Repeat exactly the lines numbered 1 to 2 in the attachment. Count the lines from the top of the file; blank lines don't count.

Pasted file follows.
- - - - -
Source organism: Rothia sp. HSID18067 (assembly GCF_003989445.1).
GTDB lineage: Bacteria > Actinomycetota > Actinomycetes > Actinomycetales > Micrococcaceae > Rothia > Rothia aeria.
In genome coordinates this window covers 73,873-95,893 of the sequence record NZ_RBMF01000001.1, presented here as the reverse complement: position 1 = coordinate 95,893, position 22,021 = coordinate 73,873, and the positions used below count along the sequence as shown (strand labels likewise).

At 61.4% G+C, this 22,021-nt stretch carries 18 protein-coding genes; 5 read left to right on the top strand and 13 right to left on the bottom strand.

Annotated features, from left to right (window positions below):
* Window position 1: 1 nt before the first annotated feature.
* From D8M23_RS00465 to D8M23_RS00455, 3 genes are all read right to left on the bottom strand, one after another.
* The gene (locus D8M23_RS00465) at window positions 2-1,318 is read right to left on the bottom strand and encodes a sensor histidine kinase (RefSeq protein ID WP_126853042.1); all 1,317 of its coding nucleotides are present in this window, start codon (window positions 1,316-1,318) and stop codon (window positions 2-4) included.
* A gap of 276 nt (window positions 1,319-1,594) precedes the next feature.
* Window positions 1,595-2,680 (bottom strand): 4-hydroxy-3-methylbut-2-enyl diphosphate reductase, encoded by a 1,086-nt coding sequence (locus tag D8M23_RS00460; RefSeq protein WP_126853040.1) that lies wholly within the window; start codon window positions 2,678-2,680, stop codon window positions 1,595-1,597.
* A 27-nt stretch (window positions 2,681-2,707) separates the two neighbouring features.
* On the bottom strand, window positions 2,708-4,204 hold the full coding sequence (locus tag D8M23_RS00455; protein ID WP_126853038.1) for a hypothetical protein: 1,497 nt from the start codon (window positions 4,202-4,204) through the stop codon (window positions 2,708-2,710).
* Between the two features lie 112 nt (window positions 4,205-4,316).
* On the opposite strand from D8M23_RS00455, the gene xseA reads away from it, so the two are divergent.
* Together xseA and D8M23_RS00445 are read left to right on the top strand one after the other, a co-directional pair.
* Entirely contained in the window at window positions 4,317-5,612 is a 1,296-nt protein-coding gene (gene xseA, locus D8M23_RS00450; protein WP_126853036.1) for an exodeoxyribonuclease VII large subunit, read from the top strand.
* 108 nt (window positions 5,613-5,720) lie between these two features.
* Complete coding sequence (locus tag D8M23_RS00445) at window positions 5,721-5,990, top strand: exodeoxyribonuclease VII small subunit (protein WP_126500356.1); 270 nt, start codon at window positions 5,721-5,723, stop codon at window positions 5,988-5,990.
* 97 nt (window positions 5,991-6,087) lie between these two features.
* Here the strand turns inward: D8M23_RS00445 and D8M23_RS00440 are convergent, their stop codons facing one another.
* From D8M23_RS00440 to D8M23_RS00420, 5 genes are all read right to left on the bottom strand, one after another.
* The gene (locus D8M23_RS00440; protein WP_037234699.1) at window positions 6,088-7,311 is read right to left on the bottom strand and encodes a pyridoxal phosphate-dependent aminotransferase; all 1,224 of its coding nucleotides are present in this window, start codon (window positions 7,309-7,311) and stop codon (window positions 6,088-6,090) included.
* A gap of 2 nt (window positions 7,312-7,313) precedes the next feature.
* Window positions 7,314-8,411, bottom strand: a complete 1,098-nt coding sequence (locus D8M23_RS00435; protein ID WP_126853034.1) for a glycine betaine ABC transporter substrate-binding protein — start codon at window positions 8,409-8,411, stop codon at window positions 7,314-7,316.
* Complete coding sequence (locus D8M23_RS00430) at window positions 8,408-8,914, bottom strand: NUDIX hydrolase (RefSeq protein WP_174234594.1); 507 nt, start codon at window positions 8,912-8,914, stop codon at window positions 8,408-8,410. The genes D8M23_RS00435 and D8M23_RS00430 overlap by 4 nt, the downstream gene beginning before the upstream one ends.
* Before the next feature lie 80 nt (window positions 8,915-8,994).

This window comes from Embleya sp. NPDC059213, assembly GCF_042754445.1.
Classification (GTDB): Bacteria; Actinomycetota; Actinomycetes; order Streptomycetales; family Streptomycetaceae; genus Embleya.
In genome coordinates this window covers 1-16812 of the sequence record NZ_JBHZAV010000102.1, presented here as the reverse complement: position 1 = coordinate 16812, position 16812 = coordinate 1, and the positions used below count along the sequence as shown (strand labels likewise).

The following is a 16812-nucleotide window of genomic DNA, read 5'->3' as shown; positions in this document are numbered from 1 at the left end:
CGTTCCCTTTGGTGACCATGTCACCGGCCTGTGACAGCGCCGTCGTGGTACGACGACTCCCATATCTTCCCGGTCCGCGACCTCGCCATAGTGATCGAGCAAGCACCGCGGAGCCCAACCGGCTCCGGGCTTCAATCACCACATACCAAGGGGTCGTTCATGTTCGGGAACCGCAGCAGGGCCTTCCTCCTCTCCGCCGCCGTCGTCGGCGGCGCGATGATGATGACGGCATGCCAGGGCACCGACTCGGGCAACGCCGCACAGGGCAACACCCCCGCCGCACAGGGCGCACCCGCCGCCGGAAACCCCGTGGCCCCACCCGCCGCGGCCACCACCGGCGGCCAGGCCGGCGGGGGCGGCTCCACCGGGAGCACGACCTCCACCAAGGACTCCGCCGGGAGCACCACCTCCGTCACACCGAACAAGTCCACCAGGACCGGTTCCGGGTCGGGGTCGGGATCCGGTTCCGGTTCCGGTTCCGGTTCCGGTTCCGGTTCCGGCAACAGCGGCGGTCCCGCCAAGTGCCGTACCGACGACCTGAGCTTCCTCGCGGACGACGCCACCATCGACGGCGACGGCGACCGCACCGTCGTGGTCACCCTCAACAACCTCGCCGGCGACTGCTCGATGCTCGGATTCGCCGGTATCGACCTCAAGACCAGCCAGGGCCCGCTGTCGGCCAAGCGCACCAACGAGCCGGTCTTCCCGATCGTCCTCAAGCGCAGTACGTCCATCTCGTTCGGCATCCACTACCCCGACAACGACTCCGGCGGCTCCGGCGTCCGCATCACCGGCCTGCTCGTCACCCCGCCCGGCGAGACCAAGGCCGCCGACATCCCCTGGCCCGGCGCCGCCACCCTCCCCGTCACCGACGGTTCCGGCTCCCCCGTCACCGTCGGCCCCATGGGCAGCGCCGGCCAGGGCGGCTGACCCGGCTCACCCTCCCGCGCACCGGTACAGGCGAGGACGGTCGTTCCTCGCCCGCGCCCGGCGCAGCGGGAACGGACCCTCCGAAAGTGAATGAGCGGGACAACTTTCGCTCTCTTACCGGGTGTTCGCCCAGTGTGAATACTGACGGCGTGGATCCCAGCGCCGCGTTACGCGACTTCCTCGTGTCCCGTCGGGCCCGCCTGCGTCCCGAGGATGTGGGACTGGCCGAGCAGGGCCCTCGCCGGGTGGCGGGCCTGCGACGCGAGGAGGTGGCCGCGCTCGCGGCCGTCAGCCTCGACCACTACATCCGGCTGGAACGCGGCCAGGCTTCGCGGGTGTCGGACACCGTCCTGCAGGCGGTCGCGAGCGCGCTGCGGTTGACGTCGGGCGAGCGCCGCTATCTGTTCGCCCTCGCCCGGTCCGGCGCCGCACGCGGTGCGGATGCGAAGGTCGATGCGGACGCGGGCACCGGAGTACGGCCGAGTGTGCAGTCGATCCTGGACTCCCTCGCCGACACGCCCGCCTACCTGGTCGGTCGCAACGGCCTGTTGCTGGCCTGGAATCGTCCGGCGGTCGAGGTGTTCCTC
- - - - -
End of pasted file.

Source organism: Rothia sp. HSID18067 (assembly GCF_003989445.1).
GTDB lineage: Bacteria > Actinomycetota > Actinomycetes > Actinomycetales > Micrococcaceae > Rothia > Rothia aeria.